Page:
Malignancy and hyperplasia

Malignant diseases of female reproductive organs that may cause bleeding include malignancies affecting the vulva, the vagina, the cervix, the endometrium, the uterine body, the ovaries and the oviducts The most common causes of abnormal uterine bleeding are uterine malignancies.

Cervical carcinoma manifests as contact, intermenstrual or completely acyclic bleeding, which is why it is important to rule out this disease, as a part of the process of diagnosing the cause of abnormal uterine bleeding [21]. Abnormal bleeding can be caused by different endometrial disorders, such as cystic and adenomatous hyperplasia, endometrial intraepithelial neoplasia (EIN), and endometrial carcinoma [4],[22]. The most frequent symptom of endometrial carcinoma is abnormal uterine bleeding. Although it most frequently occurs in women in their sixties, in around 15.0% of the cases it is encountered in premenopausal women, and in 3.0% to 5.0% of the cases in women younger than 40 years. Uterine sarcomas usually occur in older women in menopause, and they clinically manifest as abnormal uterine bleeding and progressive enlargement of the uterus. Ovarian estrogen producing tumors (most commonly granulosa cell tumors) may manifest as abnormal uterine bleeding [2],[3],[4],[23].

Coagulopathy

Abnormal uterine bleeding may be the first clinical manifestation of hematological diseases. Around 13.0% of women with profuse menstrual bleeding have some form of coagulation disorder, of which the most common one is von Willebrand’s disease [24]. Coagulopathy represents one of the most frequent causes of menorrhagia [25]. Diseases leading to platelet deficiency, which can be the cause of abnormal uterine bleeding, include leukemia, severe forms of sepsis, and idiopathic thrombocytopenic purpura. Hemophilia A and B are X-related recessive deficiencies of coagulation factor VIII and coagulation factor IX [24],[25],[26]. Women who are carriers of this disease have decreased levels of factor VIII and factor IX, which may manifest as menorrhagia. Less frequently, hereditary coagulopathies that include a disorder in other coagulation factors (V, VII, X, XI and XIII) may manifest as menorrhagia. Disorders of liver function in alcoholism, as well as chronic liver diseases, may result in a coagulation factor production disorder and the occurrence of abnormal bleeding [24].

Around 5.0% to 20.0% of adolescent young women who experience abnormal uterine bleeding have some form of coagulopathy. This is why coagulation status testing is especially significant in women of this age [25].

Detailed analysis of the coagulation status presents an indispensable part of the diagnostic protocol in women with abnormal uterine bleeding, and the treatment is hematological [24],[25].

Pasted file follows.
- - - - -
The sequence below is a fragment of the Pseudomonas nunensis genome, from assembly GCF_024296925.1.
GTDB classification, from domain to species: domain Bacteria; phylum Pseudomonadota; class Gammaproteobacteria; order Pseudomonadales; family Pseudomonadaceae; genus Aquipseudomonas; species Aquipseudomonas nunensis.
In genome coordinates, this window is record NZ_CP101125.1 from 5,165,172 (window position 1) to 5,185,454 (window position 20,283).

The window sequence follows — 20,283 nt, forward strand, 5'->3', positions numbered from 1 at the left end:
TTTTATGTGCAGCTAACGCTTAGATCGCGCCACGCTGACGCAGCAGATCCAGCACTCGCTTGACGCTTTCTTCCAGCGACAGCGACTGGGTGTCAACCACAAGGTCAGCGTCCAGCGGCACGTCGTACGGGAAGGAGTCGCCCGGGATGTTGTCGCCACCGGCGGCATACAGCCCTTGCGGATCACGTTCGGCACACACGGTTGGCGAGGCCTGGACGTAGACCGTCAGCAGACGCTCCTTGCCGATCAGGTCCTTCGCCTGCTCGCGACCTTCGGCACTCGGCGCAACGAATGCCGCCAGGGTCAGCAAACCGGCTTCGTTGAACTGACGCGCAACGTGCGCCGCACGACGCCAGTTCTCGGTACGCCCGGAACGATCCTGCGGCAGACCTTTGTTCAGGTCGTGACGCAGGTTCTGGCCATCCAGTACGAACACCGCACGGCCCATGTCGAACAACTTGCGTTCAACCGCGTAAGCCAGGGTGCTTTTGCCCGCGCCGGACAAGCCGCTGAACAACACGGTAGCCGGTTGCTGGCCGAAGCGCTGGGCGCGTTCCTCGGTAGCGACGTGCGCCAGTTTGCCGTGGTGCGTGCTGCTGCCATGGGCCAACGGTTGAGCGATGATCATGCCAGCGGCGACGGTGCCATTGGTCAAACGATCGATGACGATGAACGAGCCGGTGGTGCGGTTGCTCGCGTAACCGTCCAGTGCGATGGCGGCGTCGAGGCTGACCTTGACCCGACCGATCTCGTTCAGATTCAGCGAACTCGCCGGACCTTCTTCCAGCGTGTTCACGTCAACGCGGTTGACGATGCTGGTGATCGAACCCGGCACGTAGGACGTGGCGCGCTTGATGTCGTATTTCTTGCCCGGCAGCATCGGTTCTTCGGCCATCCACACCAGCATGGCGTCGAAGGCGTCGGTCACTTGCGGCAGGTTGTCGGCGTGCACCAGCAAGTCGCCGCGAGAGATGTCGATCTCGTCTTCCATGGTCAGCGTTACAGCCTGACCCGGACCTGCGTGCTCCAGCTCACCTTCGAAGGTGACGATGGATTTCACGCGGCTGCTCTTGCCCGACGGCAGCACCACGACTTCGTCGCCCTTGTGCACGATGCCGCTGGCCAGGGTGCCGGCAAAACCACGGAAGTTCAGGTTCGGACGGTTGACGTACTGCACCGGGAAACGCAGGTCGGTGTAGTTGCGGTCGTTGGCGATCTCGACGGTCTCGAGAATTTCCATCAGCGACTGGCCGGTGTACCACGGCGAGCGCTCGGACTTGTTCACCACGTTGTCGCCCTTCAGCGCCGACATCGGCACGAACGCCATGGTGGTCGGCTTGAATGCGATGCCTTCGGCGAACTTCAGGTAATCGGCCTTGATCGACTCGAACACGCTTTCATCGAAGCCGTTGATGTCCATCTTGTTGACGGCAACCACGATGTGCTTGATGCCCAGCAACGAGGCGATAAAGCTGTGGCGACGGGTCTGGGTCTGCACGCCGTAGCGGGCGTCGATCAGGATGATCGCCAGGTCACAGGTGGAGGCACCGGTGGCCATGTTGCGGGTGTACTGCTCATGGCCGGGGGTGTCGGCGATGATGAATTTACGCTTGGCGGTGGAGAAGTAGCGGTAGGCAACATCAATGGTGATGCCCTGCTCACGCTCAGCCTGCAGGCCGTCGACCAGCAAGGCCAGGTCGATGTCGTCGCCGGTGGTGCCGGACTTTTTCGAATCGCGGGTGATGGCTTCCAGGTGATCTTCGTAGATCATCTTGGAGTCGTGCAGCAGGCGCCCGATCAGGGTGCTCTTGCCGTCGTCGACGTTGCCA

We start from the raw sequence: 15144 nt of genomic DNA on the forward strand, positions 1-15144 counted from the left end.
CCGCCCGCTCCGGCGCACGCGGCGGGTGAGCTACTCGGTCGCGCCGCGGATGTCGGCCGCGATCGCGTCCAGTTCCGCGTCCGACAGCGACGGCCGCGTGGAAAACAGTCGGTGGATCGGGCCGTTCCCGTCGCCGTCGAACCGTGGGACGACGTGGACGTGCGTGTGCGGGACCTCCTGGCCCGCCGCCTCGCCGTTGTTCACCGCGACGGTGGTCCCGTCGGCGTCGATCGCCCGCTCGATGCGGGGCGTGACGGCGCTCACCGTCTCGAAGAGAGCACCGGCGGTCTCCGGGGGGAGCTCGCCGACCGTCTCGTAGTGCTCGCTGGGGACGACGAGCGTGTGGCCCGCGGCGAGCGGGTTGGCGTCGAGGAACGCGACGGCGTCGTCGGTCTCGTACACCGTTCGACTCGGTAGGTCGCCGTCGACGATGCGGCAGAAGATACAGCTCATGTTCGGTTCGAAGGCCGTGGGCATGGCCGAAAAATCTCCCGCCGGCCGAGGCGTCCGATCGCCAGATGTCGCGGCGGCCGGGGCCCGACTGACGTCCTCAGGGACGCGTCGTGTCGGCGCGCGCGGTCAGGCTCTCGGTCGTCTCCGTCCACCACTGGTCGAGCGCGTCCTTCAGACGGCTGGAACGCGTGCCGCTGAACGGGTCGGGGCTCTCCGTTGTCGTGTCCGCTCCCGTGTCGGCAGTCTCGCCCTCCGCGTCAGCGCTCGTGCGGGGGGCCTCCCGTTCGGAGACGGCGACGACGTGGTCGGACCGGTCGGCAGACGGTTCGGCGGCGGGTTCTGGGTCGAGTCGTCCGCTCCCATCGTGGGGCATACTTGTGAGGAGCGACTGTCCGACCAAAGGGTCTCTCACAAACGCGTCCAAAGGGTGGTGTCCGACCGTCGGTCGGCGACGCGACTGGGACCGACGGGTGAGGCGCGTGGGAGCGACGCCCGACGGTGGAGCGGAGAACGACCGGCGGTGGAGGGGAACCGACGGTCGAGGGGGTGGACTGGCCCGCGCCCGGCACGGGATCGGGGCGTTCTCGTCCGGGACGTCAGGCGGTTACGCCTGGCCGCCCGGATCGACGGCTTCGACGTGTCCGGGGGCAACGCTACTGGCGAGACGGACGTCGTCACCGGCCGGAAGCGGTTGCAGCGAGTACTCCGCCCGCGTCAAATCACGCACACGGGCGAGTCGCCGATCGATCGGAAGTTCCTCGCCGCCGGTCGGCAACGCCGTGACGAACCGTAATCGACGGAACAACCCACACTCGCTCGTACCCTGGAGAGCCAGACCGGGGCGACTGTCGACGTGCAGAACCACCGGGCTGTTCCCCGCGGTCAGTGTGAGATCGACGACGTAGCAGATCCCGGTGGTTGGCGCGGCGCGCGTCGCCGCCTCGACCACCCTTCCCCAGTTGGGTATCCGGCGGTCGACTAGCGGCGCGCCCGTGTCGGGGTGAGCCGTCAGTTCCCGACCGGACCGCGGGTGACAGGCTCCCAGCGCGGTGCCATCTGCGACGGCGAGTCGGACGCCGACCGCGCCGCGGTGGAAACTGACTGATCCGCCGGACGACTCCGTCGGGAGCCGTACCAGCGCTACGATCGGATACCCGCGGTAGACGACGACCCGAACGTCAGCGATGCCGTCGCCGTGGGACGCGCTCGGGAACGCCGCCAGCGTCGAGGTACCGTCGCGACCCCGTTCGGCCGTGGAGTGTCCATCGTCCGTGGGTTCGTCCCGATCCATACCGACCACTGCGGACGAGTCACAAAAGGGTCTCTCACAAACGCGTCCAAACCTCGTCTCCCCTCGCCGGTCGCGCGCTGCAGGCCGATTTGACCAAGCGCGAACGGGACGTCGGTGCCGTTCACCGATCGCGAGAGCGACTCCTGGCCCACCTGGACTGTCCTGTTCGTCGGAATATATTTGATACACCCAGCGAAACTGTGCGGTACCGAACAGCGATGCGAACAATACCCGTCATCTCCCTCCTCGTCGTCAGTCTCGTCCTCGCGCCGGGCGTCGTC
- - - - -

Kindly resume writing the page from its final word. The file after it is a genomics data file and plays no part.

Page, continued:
Ovulatory dysfunction

One of the causes of abnormal uterine bleeding, which occurs in the period after menarche and in perimenopause, is ovulatory dysfunction. It develops as the result of a disturbance in the functioning of the hypothalamic-pituitary-ovarian axis, with continuous production of estrogen and absence of ovulation, corpus luteum formation and progesterone secretion in the ovaries. Estrogen stimulation leads to continuous proliferation of the endometrium, which, at some point, due to insufficient vascularization, necrotizes. As the result of this disorder, so-called breakthrough bleeding occurs. Such anovulatory bleeding is most frequent during the first few years after menarche and in perimenopause. In adolescence, the cause of anovulation is the immaturity of the hypothalamic-pituitary-gonadal axis and the absence of positive feedback by estradiol, which causes peak LH (luteinizing hormone). In perimenopause, the cause of this type of bleeding is ovarian insufficiency. Especially profuse bleeding occurs after a prolonged period of endometrial exposure to estrogens, which is usually found in adolescent young women after menarche, patients with polycystic ovary (PCO) syndrome, obese, and perimenopausal women [4],[26].

Ovulatory dysfunction can manifest as amenorrhea, while anovulatory bleeding may manifest as oligomenorrhea, intermenstrual bleeding or hypermenorrhea. In women with regular menstrual cycles, ovulation is absent in 20.0% of the cases.

The most common cause of anovulatory bleeding during the reproductive period in women is the polycystic ovary syndrome (PCOS). A disturbance of the hypothalamic-pituitary function is a less common cause. Additionally, other hormonal disbalances may be accompanied by anovulatory bleeding, such as diseases of the thyroid gland (hypothyroidism, hyperthyroidism), diseases of the adrenal glands, and diabetes mellitus [27],[28]. Hyperprolactinemia and elevated levels of cortisol (Cushing’s syndrome) can also lead to anovulation. Less frequently, the causes can be eating disorders (anorexia, bulimia), chronic disease, alcoholism, drug abuse, and stress [4],[27],[28].

Iatrogenic causes

Abnormal uterine bleeding resulting from iatrogenic causes is the consequence of taking medication, most commonly oral contraceptives, selective modulators of estrogen receptors, GnRH agonists and antagonists, digitalis, and anticonvulsants. Drugs cause abnormal bleeding, either by disrupting the function of the hypothalamic-pituitary-gonadal axis or by causing fluctuations in the levels of circulating hormones.